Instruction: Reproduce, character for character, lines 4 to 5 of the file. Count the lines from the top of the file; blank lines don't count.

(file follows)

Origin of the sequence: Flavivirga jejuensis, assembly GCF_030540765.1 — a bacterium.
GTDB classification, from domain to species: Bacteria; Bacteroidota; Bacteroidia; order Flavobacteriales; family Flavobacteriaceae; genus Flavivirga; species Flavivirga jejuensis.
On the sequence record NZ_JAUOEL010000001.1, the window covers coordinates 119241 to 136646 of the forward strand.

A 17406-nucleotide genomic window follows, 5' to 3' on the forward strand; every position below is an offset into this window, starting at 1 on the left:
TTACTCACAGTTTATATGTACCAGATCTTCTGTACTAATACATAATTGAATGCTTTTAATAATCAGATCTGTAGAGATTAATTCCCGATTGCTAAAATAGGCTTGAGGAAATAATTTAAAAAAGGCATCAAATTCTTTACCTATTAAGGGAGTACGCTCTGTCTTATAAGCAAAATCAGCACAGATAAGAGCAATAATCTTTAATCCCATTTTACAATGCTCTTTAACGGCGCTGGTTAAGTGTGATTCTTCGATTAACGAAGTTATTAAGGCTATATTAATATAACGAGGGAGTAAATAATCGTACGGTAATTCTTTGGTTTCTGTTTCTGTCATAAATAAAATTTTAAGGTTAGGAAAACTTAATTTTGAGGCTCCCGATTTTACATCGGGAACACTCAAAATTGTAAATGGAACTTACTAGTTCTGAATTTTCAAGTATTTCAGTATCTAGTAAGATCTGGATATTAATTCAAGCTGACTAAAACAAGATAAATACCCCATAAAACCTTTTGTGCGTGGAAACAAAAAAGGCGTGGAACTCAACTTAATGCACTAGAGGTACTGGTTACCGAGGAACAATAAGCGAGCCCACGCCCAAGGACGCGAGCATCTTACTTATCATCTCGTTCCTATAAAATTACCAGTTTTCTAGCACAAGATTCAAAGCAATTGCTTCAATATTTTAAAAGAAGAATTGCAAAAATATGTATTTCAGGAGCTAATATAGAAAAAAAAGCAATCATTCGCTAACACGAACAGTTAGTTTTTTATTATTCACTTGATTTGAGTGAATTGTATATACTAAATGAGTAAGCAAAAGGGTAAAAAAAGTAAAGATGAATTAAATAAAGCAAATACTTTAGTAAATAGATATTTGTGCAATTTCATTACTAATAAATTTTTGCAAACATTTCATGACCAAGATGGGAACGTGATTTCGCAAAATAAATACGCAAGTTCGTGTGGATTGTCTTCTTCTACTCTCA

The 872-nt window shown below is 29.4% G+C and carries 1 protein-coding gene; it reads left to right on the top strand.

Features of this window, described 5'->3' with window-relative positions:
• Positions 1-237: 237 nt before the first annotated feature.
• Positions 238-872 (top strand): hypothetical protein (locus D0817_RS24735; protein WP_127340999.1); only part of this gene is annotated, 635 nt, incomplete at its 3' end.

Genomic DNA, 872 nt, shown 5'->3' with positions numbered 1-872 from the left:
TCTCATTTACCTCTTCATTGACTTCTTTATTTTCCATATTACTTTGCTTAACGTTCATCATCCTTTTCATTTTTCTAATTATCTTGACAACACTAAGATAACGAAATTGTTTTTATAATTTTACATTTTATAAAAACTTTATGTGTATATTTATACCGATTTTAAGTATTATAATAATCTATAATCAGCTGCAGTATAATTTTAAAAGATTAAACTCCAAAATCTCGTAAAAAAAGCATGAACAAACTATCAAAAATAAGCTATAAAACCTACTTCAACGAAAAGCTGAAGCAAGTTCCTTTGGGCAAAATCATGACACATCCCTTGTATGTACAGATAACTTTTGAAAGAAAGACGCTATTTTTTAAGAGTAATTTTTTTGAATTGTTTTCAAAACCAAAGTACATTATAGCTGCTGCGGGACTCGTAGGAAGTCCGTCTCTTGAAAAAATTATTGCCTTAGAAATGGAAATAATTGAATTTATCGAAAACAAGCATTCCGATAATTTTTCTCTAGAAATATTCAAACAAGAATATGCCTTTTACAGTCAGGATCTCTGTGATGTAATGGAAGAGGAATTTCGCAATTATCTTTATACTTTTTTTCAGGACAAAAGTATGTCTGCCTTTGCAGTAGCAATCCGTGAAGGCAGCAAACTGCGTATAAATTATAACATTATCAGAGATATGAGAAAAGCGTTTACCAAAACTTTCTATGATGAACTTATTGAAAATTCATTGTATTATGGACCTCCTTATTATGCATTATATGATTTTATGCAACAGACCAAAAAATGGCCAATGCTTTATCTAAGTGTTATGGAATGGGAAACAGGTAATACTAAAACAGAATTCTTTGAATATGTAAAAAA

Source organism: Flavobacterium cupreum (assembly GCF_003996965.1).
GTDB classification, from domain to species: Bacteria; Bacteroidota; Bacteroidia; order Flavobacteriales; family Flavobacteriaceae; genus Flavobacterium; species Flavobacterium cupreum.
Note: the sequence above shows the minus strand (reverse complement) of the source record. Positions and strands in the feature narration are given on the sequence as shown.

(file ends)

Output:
A 17406-nucleotide genomic window follows, 5' to 3' on the forward strand; every position below is an offset into this window, starting at 1 on the left:
TTACTCACAGTTTATATGTACCAGATCTTCTGTACTAATACATAATTGAATGCTTTTAATAATCAGATCTGTAGAGATTAATTCCCGATTGCTAAAATAGGCTTGAGGAAATAATTTAAAAAAGGCATCAAATTCTTTACCTATTAAGGGAGTACGCTCTGTCTTATAAGCAAAATCAGCACAGATAAGAGCAATAATCTTTAATCCCATTTTACAATGCTCTTTAACGGCGCTGGTTAAGTGTGATTCTTCGATTAACGAAGTTATTAAGGCTATATTAATATAACGAGGGAGTAAATAATCGTACGGTAATTCTTTGGTTTCTGTTTCTGTCATAAATAAAATTTTAAGGTTAGGAAAACTTAATTTTGAGGCTCCCGATTTTACATCGGGAACACTCAAAATTGTAAATGGAACTTACTAGTTCTGAATTTTCAAGTATTTCAGTATCTAGTAAGATCTGGATATTAATTCAAGCTGACTAAAACAAGATAAATACCCCATAAAACCTTTTGTGCGTGGAAACAAAAAAGGCGTGGAACTCAACTTAATGCACTAGAGGTACTGGTTACCGAGGAACAATAAGCGAGCCCACGCCCAAGGACGCGAGCATCTTACTTATCATCTCGTTCCTATAAAATTACCAGTTTTCTAGCACAAGATTCAAAGCAATTGCTTCAATATTTTAAAAGAAGAATTGCAAAAATATGTATTTCAGGAGCTAATATAGAAAAAAAAGCAATCATTCGCTAACACGAACAGTTAGTTTTTTATTATTCACTTGATTTGAGTGAATTGTATATACTAAATGAGTAAGCAAAAGGGTAAAAAAAGTAAAGATGAATTAAATAAAGCAAATACTTTAGTAAATAGATATTTGTGCAATTTCATTACTAATAAATTTTTGCAAACATTTCATGACCAAGATGGGAACGTGATTTCGCAAAATAAATACGCAAGTTCGTGTGGATTGTCTTCTTCTACTCTCA